• The achievable GHG emission reductions forecast by this analysis depends on a number of factors including the baseline emissions figures used.
  • Although the study focusses on GHG emissions as the outcome, the authors predict other resource-use benefits of substituting beans for beef, e.g. up to almost 700,000 km2 land spared (~42% of cropland in contiguous US).

The authors conclude that the large contribution of livestock farming to GHG emissions as well as the immediacy of its impacts (i.e. the strong short-lived impacts of methane) make dietary shifts away from meat an achievable, impactful and a viable part of climate change mitigation strategy (at least within the US).

While this is a welcome positive conclusion, it is important to note the simplicity of the analysis and its underlying assumptions, and to acknowledge the complexity of issues around dietary shifts – this study should be treated in the way it seems to be intended by the authors: as something of a back-of-a-napkin thought experiment, and grounds for further feasibility research.


Shifting dietary patterns for environmental benefits has long been advocated. In relation to mitigating climate change, the debate has been more recent, with a growing interest from policy makers, academics, and society. Many researchers have highlighted the need for changes to food consumption in order to achieve the required greenhouse gas (GHG) reductions. So far, food consumption has not been anchored in climate change policy to the same extent as energy production and usage, nor has it been considered within the context of achieving GHG targets to a level where tangible outputs are available. Here, we address those issues by performing a relatively simple analysis that considers the extent to which one food exchange could contribute to achieving GHG reduction targets in the United States (US). We use the targeted reduction for 2020 as a reference and apply published Life Cycle Assessment data on GHG emissions to beans and beef consumed in the US. We calculate the difference in GHGs resulting from the replacement of beef with beans in terms of both calories and protein. Our results demonstrate that substituting one food for another, beans for beef, could achieve approximately 46 to 74% of the reductions needed to meet the 2020 GHG target for the US. In turn, this shift would free up 42% of US cropland (692,918 km2). While not currently recognized as a climate policy option, the “beans for beef” scenario offers significant climate change mitigation and other environmental benefits, illustrating the high potential of animal to plant food shifts.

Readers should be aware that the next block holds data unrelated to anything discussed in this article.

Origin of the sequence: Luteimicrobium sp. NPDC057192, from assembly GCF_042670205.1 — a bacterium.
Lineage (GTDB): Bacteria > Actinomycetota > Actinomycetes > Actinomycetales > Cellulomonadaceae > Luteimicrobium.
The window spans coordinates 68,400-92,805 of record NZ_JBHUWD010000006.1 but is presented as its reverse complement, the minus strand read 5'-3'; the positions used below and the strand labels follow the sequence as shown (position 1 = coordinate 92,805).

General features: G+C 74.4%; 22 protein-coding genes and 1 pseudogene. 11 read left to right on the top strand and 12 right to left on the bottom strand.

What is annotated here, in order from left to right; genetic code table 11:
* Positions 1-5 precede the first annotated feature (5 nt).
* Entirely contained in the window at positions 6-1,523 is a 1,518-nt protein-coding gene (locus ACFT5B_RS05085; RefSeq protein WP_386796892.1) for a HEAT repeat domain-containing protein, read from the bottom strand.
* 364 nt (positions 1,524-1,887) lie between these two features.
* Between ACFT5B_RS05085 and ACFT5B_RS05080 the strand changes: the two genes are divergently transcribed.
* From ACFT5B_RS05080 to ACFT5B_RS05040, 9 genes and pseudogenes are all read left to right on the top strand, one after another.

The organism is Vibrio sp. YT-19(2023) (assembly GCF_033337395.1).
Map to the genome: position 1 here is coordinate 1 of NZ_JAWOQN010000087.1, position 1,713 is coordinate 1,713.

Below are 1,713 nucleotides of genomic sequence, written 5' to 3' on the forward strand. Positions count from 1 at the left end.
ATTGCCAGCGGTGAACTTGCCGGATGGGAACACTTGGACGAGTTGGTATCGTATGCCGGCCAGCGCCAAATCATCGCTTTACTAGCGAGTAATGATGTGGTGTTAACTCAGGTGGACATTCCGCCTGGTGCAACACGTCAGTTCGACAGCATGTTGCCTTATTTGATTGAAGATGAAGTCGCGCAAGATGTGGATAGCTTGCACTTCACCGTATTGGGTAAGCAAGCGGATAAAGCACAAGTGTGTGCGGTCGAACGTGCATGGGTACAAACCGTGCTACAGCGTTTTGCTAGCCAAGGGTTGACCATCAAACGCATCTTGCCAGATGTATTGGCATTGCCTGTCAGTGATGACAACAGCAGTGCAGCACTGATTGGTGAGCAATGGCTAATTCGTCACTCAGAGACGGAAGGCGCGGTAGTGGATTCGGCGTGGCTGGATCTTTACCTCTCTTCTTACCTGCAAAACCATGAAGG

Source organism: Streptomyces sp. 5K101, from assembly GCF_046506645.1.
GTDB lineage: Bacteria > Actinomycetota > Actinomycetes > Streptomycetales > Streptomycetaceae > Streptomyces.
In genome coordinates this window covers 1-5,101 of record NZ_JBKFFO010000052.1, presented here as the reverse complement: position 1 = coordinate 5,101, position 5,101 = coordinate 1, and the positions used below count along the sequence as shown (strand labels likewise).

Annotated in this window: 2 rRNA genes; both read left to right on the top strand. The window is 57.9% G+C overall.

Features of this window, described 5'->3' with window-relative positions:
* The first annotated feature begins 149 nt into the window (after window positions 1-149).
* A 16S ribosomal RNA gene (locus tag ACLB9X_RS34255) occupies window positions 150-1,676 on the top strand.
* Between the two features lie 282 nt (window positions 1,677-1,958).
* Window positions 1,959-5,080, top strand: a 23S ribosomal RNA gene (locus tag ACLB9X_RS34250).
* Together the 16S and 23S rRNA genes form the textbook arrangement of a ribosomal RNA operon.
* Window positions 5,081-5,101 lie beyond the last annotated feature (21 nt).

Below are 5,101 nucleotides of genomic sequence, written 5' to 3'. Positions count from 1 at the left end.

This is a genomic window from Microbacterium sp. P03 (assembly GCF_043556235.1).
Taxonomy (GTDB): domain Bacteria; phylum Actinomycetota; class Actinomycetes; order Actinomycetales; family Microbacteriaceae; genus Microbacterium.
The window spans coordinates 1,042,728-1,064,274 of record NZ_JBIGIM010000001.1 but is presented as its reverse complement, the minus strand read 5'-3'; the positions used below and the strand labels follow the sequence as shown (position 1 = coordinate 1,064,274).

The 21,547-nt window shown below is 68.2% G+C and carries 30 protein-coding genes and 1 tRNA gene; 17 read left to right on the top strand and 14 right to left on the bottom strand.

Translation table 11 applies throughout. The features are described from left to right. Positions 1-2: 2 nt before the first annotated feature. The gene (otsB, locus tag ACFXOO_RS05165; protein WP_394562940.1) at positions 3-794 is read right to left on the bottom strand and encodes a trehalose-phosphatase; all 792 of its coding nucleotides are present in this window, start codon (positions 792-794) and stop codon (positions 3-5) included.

Harwatt, H., Sabaté, J., Eshel, G., Soret, S. and Ripple, W. (2017). Substituting beans for beef as a contribution toward US climate change targets. Climatic Change, 1-10.

Read the full paper here (behind paywall) and see further coverage (including author interview) here.

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06 Sep 2017
Photo: Mr Beans, Kenneth Leung, Flickr, Creative Commons License Attribution 2.0 Generic
Photo: Mr Beans, Kenneth Leung, Flickr, Creative Commons License Attribution 2.0 Generic